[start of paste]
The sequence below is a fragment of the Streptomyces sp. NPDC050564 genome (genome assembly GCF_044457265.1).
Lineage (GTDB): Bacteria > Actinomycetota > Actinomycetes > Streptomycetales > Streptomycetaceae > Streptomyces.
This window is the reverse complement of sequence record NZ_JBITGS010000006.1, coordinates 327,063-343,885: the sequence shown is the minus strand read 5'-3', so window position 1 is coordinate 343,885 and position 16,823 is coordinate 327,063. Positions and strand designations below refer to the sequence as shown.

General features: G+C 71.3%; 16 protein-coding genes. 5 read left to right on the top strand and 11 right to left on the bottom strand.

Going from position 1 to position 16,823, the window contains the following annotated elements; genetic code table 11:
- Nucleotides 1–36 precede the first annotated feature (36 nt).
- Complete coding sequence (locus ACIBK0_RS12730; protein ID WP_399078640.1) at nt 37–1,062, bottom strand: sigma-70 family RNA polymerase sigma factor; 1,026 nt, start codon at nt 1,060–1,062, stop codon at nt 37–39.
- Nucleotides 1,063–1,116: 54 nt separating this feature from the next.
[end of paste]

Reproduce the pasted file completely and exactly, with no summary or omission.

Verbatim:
The sequence below is a fragment of the Streptomyces sp. NPDC050564 genome (genome assembly GCF_044457265.1).
Lineage (GTDB): Bacteria > Actinomycetota > Actinomycetes > Streptomycetales > Streptomycetaceae > Streptomyces.
This window is the reverse complement of sequence record NZ_JBITGS010000006.1, coordinates 327,063-343,885: the sequence shown is the minus strand read 5'-3', so window position 1 is coordinate 343,885 and position 16,823 is coordinate 327,063. Positions and strand designations below refer to the sequence as shown.

General features: G+C 71.3%; 16 protein-coding genes. 5 read left to right on the top strand and 11 right to left on the bottom strand.

Going from position 1 to position 16,823, the window contains the following annotated elements; genetic code table 11:
- Nucleotides 1–36 precede the first annotated feature (36 nt).
- Complete coding sequence (locus ACIBK0_RS12730; protein ID WP_399078640.1) at nt 37–1,062, bottom strand: sigma-70 family RNA polymerase sigma factor; 1,026 nt, start codon at nt 1,060–1,062, stop codon at nt 37–39.
- Nucleotides 1,063–1,116: 54 nt separating this feature from the next.